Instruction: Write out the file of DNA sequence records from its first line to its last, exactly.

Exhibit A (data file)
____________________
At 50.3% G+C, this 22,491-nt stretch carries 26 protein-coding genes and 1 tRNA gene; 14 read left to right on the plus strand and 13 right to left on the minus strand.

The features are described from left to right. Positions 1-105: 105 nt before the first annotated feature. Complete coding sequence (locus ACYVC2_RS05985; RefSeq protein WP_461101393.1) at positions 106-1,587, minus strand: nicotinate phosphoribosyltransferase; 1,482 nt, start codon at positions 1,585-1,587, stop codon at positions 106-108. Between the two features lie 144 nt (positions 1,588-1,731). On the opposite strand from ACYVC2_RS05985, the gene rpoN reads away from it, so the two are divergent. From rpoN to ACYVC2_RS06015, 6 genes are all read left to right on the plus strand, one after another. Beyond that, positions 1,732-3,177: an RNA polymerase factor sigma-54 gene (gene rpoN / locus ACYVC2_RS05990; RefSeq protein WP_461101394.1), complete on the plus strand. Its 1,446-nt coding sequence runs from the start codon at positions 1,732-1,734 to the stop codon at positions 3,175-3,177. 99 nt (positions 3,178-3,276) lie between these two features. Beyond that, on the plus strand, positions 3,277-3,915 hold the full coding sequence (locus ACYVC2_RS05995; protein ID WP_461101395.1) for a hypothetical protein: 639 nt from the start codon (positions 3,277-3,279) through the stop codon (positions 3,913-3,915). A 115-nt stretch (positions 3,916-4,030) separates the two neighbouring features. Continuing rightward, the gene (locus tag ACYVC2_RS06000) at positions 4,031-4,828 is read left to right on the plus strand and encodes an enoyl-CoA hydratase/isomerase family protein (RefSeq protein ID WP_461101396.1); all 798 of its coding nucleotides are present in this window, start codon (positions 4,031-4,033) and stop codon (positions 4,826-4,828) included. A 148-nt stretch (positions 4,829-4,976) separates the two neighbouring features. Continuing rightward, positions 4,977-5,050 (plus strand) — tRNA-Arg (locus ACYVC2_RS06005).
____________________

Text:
At 50.3% G+C, this 22,491-nt stretch carries 26 protein-coding genes and 1 tRNA gene; 14 read left to right on the plus strand and 13 right to left on the minus strand.

The features are described from left to right. Positions 1-105: 105 nt before the first annotated feature. Complete coding sequence (locus ACYVC2_RS05985; RefSeq protein WP_461101393.1) at positions 106-1,587, minus strand: nicotinate phosphoribosyltransferase; 1,482 nt, start codon at positions 1,585-1,587, stop codon at positions 106-108. Between the two features lie 144 nt (positions 1,588-1,731). On the opposite strand from ACYVC2_RS05985, the gene rpoN reads away from it, so the two are divergent. From rpoN to ACYVC2_RS06015, 6 genes are all read left to right on the plus strand, one after another. Beyond that, positions 1,732-3,177: an RNA polymerase factor sigma-54 gene (gene rpoN / locus ACYVC2_RS05990; RefSeq protein WP_461101394.1), complete on the plus strand. Its 1,446-nt coding sequence runs from the start codon at positions 1,732-1,734 to the stop codon at positions 3,175-3,177. 99 nt (positions 3,178-3,276) lie between these two features. Beyond that, on the plus strand, positions 3,277-3,915 hold the full coding sequence (locus ACYVC2_RS05995; protein ID WP_461101395.1) for a hypothetical protein: 639 nt from the start codon (positions 3,277-3,279) through the stop codon (positions 3,913-3,915). A 115-nt stretch (positions 3,916-4,030) separates the two neighbouring features. Continuing rightward, the gene (locus tag ACYVC2_RS06000) at positions 4,031-4,828 is read left to right on the plus strand and encodes an enoyl-CoA hydratase/isomerase family protein (RefSeq protein ID WP_461101396.1); all 798 of its coding nucleotides are present in this window, start codon (positions 4,031-4,033) and stop codon (positions 4,826-4,828) included. A 148-nt stretch (positions 4,829-4,976) separates the two neighbouring features. Continuing rightward, positions 4,977-5,050 (plus strand) — tRNA-Arg (locus ACYVC2_RS06005).